I hated science as a kid when it was about a boring test book and a list of terms that I needed to memorize for a test. "In 1736, so-and-so discovered such-and-such and called it a thingamajig …" Science was not about exploring; it was about passing the test.
And now twenty years later, I love science. Hands-on learning really makes a difference. Who wants to read about insects when you can chase them, catch them, and keep them as pets? And when you watch a snail squirm in your hand, learning the fascination facts about it looks so much more pertinent to life. Did you know that snails and slugs are called gastropods, meaning "stomach foot?" At rest, slugs look like nothing more than a ball of snot, but when they move, they suddenly form distinct heads with antennae that can change size, stomachs, and tails.
This summer, bugs have been our science focus, and so we have attempted to set up some bug houses, butterfly houses, and capture some bugs to be pets. We checked out some good books and found a few tools like a butterfly net and a plastic terrarium. Then we went exploring in our own back yard.
We found a caterpillar and identified it as a Black Swallowtail, and we put it in our terrarium with some fresh leaves and wooden branches. Within two days, it formed a chrysalis. I started taking pictures every few days, and we kept track of what happened every day.
That is, until we found a wooly bear caterpillar and added it to the bug house. We were very disappointed when the new caterpillar ate the chrysalis before the butterfly emerged. I guess the leaves were not fresh enough, and the little caterpillar got hungry. However, that is the cool thing about hands-on science. Even when an experiment goes awry, you still learn something.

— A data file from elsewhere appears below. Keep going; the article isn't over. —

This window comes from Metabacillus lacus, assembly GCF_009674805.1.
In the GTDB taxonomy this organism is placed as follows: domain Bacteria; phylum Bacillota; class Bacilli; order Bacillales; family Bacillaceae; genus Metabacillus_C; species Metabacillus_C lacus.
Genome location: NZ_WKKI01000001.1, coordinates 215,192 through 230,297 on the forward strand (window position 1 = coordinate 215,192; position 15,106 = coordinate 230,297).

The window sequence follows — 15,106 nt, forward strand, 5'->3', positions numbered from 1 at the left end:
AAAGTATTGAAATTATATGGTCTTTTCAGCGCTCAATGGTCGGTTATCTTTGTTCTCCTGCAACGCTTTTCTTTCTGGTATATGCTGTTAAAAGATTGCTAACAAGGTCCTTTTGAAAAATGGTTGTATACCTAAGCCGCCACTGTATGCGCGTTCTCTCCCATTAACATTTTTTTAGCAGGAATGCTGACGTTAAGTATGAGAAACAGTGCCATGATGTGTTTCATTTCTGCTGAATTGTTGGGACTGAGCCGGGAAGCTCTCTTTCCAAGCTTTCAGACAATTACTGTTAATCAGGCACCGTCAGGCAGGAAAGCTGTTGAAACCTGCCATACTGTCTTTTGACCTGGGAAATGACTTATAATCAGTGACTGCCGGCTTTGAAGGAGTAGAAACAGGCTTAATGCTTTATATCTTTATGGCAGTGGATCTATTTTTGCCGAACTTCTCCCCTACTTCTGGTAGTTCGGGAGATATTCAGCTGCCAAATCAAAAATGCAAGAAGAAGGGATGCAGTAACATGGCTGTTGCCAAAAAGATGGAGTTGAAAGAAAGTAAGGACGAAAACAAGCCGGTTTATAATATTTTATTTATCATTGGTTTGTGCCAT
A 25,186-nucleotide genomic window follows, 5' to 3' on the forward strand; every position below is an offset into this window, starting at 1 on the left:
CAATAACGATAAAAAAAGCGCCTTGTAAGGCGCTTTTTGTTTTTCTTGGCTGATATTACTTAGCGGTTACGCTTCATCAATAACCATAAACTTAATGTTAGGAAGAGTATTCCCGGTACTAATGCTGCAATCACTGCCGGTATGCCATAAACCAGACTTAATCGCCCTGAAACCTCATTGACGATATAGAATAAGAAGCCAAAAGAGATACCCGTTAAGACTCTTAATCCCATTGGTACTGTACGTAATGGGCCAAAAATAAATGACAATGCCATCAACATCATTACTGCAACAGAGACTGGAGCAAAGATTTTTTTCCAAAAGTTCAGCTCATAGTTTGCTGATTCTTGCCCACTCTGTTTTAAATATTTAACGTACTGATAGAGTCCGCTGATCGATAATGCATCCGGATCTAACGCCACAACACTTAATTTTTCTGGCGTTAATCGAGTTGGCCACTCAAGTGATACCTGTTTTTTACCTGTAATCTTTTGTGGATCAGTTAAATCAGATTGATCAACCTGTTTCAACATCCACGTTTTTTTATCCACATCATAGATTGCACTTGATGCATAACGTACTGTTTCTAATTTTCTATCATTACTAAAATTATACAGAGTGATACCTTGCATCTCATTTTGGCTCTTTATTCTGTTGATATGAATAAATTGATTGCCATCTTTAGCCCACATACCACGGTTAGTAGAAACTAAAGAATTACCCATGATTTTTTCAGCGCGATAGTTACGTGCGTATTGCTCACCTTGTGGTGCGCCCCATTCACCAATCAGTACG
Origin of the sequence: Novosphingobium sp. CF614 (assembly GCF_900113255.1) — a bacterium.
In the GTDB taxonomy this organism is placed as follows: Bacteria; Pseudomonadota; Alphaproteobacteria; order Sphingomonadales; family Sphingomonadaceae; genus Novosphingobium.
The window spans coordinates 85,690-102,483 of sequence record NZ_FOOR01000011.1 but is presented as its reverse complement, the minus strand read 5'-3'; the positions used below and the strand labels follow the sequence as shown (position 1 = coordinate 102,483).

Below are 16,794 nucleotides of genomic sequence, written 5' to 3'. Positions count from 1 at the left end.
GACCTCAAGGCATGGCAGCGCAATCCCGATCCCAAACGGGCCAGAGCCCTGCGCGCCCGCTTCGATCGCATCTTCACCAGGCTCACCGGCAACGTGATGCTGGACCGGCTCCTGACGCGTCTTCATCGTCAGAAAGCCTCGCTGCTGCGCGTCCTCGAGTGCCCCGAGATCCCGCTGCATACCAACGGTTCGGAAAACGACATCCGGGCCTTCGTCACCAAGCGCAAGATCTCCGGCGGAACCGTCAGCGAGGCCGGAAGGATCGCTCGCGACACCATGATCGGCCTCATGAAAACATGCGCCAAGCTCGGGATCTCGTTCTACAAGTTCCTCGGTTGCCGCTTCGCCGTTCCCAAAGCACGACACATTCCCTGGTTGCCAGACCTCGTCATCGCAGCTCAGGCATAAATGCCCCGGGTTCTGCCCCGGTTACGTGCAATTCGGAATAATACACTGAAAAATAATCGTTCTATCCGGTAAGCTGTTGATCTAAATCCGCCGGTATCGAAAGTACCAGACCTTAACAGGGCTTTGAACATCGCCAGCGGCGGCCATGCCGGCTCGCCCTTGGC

My oldest carries slugs and snails, and the youngger two search under bricks for pill bugs. My middle child finds worms, and in her gentle four-year old voice, she tells me how cute her baby worm is. They are exploring, and they are learning. And when I wonder if I do enough with their schooling, I listen to them tell them grandmother interesting bug facts that most children do not know, listing all the different names of pill bugs, how many legs they have, and what they do to survive.
Insect Literature & Art
Studying insects has spilled over into other areas of our learning, including literature and art. We have done more butterfly, ladybug, and other bug projects than I can even remember, including puppets, cutouts, drawings, mosaics, and paintings. And we have read Eric Carle's story books, bringing to life the worlds of bugs while still teaching something interesting.
Pet Bugs and More Pet Bugs by Sally Kneidel
These two books contain information on finding, keeping, and caring for specific kinds of bugs as well as information on the …